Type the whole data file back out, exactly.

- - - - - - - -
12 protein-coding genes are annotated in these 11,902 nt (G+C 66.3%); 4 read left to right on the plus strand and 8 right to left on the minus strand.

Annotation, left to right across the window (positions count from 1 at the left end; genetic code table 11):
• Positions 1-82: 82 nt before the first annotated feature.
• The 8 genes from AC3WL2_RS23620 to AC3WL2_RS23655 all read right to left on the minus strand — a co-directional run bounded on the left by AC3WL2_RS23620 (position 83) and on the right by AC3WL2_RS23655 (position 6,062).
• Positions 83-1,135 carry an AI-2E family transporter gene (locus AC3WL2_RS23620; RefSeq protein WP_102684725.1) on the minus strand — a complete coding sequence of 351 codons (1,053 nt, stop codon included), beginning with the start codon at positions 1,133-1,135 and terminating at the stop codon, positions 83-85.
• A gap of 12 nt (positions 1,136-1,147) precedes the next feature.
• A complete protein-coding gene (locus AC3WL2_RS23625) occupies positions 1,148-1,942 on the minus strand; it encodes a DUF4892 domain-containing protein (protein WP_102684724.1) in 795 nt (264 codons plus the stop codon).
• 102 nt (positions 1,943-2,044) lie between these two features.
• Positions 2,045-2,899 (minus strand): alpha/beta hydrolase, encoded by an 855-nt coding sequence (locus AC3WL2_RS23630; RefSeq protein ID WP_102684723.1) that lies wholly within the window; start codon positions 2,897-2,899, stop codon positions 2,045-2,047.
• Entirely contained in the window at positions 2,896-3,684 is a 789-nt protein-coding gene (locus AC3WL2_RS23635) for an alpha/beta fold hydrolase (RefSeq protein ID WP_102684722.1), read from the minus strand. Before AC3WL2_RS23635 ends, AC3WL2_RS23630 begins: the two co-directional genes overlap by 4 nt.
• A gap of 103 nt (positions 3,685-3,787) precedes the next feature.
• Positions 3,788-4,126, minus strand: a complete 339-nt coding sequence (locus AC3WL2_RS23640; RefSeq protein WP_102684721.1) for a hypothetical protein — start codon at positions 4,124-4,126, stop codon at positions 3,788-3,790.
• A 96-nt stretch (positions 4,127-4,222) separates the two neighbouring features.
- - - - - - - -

12 protein-coding genes are annotated in these 11,902 nt (G+C 66.3%); 4 read left to right on the plus strand and 8 right to left on the minus strand.

Annotation, left to right across the window (positions count from 1 at the left end; genetic code table 11):
• Positions 1-82: 82 nt before the first annotated feature.
• The 8 genes from AC3WL2_RS23620 to AC3WL2_RS23655 all read right to left on the minus strand — a co-directional run bounded on the left by AC3WL2_RS23620 (position 83) and on the right by AC3WL2_RS23655 (position 6,062).
• Positions 83-1,135 carry an AI-2E family transporter gene (locus AC3WL2_RS23620; RefSeq protein WP_102684725.1) on the minus strand — a complete coding sequence of 351 codons (1,053 nt, stop codon included), beginning with the start codon at positions 1,133-1,135 and terminating at the stop codon, positions 83-85.
• A gap of 12 nt (positions 1,136-1,147) precedes the next feature.
• A complete protein-coding gene (locus AC3WL2_RS23625) occupies positions 1,148-1,942 on the minus strand; it encodes a DUF4892 domain-containing protein (protein WP_102684724.1) in 795 nt (264 codons plus the stop codon).
• 102 nt (positions 1,943-2,044) lie between these two features.
• Positions 2,045-2,899 (minus strand): alpha/beta hydrolase, encoded by an 855-nt coding sequence (locus AC3WL2_RS23630; RefSeq protein ID WP_102684723.1) that lies wholly within the window; start codon positions 2,897-2,899, stop codon positions 2,045-2,047.
• Entirely contained in the window at positions 2,896-3,684 is a 789-nt protein-coding gene (locus AC3WL2_RS23635) for an alpha/beta fold hydrolase (RefSeq protein ID WP_102684722.1), read from the minus strand. Before AC3WL2_RS23635 ends, AC3WL2_RS23630 begins: the two co-directional genes overlap by 4 nt.
• A gap of 103 nt (positions 3,685-3,787) precedes the next feature.
• Positions 3,788-4,126, minus strand: a complete 339-nt coding sequence (locus AC3WL2_RS23640; RefSeq protein WP_102684721.1) for a hypothetical protein — start codon at positions 4,124-4,126, stop codon at positions 3,788-3,790.
• A 96-nt stretch (positions 4,127-4,222) separates the two neighbouring features.